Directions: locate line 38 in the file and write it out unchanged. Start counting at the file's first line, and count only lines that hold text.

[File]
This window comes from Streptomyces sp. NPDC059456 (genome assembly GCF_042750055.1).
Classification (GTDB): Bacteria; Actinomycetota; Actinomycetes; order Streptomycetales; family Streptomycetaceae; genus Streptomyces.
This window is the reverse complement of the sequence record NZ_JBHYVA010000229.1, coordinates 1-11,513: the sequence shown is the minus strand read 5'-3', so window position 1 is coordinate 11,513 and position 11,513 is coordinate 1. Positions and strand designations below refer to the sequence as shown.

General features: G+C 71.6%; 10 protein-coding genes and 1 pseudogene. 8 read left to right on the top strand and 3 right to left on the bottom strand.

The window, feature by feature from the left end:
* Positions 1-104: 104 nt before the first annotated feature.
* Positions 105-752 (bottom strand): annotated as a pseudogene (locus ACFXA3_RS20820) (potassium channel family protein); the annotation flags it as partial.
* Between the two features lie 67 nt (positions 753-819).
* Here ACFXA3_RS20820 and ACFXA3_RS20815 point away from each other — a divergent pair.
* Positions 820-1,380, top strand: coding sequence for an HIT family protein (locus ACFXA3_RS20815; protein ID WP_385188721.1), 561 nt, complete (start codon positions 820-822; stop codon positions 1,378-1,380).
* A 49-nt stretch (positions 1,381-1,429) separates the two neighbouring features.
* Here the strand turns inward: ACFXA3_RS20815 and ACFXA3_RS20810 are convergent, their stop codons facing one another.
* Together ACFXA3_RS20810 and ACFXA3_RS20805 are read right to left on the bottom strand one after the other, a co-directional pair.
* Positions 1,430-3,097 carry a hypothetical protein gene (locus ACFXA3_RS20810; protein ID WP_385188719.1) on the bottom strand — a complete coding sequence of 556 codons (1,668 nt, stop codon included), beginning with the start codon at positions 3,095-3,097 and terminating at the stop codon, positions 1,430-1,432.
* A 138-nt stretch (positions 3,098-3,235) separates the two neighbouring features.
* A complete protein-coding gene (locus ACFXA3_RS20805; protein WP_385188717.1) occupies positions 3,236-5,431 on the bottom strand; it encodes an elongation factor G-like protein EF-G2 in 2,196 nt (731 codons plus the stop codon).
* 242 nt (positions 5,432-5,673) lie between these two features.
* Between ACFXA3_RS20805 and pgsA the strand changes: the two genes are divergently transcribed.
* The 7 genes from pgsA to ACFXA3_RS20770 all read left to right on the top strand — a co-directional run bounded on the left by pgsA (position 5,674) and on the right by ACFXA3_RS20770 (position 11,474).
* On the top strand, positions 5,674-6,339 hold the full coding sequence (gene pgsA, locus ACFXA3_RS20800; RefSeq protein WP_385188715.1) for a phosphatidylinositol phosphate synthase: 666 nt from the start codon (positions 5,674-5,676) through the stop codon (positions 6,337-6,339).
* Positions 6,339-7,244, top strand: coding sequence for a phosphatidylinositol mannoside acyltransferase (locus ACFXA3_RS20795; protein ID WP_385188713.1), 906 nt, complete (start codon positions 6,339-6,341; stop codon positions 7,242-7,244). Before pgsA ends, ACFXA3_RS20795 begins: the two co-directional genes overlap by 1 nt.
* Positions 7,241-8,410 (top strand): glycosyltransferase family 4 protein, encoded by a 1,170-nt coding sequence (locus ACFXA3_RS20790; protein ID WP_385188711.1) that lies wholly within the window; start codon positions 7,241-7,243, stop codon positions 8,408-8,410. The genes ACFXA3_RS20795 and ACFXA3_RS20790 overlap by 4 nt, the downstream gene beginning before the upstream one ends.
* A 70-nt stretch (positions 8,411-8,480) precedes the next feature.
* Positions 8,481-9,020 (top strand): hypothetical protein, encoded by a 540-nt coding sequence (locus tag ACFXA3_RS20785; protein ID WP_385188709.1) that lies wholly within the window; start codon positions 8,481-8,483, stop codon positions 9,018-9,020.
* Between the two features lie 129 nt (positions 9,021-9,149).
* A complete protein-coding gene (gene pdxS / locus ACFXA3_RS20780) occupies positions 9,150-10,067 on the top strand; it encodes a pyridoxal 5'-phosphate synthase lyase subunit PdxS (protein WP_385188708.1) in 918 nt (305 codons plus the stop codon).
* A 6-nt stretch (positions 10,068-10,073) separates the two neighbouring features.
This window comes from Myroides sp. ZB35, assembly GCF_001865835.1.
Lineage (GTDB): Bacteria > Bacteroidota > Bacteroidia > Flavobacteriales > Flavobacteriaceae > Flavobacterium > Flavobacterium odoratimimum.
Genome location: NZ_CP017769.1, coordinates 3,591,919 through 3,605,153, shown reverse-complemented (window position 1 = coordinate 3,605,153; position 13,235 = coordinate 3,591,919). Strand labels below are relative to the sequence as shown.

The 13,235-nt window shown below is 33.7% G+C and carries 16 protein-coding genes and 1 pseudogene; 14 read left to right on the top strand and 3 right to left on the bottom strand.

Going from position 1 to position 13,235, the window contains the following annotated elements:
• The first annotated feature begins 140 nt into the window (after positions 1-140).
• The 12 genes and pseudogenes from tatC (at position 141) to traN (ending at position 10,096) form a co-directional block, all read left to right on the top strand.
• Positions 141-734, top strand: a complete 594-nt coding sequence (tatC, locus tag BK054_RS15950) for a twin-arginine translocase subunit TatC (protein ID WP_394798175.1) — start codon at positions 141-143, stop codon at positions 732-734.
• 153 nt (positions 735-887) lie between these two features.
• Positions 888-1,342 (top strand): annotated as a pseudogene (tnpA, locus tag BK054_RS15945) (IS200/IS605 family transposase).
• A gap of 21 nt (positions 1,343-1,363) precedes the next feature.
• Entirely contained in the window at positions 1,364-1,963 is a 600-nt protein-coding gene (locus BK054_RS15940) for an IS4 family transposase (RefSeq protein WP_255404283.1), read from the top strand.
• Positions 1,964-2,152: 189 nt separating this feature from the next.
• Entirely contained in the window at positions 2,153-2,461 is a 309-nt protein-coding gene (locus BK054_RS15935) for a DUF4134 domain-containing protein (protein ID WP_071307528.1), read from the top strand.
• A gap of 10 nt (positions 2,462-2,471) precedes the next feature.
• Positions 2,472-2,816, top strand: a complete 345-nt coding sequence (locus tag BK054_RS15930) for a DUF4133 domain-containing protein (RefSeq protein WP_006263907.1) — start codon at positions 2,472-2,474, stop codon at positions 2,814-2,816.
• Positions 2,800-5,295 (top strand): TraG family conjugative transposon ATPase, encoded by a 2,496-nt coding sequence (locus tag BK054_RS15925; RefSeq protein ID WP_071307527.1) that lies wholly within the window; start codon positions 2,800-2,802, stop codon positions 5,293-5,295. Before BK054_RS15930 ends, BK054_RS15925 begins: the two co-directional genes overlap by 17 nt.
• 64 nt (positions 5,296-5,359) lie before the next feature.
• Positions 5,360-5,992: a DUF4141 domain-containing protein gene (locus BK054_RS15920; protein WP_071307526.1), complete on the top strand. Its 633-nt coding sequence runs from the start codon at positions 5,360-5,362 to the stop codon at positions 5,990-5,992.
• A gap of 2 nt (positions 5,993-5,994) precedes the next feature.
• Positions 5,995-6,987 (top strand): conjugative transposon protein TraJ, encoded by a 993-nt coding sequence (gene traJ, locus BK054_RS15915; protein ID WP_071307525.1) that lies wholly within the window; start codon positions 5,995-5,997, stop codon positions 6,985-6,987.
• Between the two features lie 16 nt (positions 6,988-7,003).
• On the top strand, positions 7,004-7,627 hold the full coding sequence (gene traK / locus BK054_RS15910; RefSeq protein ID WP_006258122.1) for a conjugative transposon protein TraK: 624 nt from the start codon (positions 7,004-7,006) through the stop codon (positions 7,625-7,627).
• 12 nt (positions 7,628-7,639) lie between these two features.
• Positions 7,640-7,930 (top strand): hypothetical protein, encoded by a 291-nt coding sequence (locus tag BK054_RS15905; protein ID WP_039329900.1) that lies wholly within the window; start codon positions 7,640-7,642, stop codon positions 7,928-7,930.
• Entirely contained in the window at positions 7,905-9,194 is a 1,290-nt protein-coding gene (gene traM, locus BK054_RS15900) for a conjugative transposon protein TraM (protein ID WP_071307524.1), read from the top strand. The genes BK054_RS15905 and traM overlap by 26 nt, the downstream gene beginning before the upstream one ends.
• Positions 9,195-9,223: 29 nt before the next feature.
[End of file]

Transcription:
• A gap of 21 nt (positions 1,343-1,363) precedes the next feature.